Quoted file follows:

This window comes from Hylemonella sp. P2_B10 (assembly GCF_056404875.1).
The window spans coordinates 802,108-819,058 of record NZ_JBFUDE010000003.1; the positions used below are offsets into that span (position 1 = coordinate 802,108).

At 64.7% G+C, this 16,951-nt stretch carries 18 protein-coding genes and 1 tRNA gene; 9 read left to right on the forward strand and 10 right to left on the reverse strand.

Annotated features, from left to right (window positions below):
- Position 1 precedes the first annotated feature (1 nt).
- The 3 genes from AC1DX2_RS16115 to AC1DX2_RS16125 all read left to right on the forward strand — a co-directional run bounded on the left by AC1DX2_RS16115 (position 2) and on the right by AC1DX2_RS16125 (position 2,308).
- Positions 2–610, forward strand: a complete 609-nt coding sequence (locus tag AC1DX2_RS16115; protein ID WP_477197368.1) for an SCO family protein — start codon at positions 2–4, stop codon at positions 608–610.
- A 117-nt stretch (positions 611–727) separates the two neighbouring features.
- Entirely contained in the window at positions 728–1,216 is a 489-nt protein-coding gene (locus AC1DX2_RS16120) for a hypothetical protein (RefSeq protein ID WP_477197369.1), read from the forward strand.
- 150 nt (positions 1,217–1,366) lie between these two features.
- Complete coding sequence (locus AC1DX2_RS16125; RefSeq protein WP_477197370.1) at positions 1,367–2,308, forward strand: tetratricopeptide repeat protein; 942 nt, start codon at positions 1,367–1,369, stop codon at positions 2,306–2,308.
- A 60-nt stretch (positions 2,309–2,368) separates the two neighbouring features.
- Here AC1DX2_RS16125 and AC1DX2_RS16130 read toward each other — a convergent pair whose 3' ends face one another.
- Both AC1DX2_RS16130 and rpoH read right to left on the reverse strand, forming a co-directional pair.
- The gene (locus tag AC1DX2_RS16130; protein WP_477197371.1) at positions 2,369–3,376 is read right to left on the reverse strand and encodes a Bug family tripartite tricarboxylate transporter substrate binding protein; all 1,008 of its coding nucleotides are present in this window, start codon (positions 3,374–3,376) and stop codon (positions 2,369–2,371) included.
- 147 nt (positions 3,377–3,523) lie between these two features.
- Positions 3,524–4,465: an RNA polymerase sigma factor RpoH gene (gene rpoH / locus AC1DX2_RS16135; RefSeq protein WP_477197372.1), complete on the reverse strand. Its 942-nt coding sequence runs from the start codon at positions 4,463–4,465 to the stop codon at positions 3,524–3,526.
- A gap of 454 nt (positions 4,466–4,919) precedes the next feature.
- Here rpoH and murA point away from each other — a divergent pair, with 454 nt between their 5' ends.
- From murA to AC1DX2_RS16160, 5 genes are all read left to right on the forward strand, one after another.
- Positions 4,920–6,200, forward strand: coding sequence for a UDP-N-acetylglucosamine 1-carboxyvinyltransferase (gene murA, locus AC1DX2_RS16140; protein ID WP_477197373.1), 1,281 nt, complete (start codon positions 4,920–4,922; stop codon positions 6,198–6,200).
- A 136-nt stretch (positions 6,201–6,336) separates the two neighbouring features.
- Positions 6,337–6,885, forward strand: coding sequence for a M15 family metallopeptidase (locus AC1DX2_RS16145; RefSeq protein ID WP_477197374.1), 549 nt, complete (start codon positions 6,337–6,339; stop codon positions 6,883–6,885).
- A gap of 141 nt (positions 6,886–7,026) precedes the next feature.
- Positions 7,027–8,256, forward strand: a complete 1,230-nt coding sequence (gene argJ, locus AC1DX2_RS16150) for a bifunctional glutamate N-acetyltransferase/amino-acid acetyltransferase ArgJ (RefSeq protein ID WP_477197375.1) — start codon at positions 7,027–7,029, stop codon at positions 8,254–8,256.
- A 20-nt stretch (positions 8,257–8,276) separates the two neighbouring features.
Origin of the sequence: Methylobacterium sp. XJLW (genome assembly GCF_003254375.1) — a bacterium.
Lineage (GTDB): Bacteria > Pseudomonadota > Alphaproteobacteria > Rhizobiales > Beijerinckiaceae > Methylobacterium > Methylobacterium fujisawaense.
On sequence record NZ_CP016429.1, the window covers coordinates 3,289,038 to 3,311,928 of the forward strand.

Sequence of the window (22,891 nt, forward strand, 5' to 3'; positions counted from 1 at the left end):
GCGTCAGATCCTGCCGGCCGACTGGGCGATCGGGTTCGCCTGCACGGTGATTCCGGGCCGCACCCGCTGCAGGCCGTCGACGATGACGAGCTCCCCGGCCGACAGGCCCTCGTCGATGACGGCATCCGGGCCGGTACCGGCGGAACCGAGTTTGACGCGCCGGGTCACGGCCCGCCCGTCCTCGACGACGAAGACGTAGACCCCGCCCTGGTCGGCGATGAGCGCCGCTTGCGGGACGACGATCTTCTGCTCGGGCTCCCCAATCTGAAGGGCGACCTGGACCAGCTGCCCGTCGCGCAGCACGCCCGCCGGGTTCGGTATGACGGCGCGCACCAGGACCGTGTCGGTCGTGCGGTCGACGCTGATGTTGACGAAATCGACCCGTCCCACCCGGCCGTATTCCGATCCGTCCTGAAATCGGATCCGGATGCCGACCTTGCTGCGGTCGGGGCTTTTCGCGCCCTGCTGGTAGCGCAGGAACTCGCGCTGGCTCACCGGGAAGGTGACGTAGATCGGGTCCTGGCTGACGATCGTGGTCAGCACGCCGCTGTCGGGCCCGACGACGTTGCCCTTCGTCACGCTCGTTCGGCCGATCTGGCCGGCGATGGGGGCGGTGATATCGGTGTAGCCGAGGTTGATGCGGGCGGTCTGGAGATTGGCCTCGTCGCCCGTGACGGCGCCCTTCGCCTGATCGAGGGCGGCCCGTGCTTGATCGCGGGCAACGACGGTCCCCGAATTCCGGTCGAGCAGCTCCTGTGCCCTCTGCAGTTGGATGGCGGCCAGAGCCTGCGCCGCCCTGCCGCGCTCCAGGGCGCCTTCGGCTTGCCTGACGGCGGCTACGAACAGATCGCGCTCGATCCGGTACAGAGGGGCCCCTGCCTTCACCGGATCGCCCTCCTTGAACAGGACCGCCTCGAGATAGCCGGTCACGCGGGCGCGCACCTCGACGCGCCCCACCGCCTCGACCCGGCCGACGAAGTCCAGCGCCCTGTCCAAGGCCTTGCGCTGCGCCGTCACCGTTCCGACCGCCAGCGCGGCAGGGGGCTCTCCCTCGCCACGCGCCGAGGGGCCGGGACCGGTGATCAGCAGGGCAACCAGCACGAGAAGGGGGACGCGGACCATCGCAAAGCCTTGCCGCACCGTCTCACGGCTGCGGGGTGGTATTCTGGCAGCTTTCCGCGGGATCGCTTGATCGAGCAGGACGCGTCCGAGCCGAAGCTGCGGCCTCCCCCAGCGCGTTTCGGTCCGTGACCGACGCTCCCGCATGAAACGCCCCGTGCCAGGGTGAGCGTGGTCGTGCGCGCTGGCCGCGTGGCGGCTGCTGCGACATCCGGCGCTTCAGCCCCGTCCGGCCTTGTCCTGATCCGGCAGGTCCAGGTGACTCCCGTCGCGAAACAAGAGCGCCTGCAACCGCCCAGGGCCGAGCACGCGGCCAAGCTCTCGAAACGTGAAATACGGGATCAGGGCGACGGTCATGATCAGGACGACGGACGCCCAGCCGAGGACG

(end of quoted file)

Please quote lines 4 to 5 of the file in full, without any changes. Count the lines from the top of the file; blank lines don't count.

Annotated features, from left to right (window positions below):
- Position 1 precedes the first annotated feature (1 nt).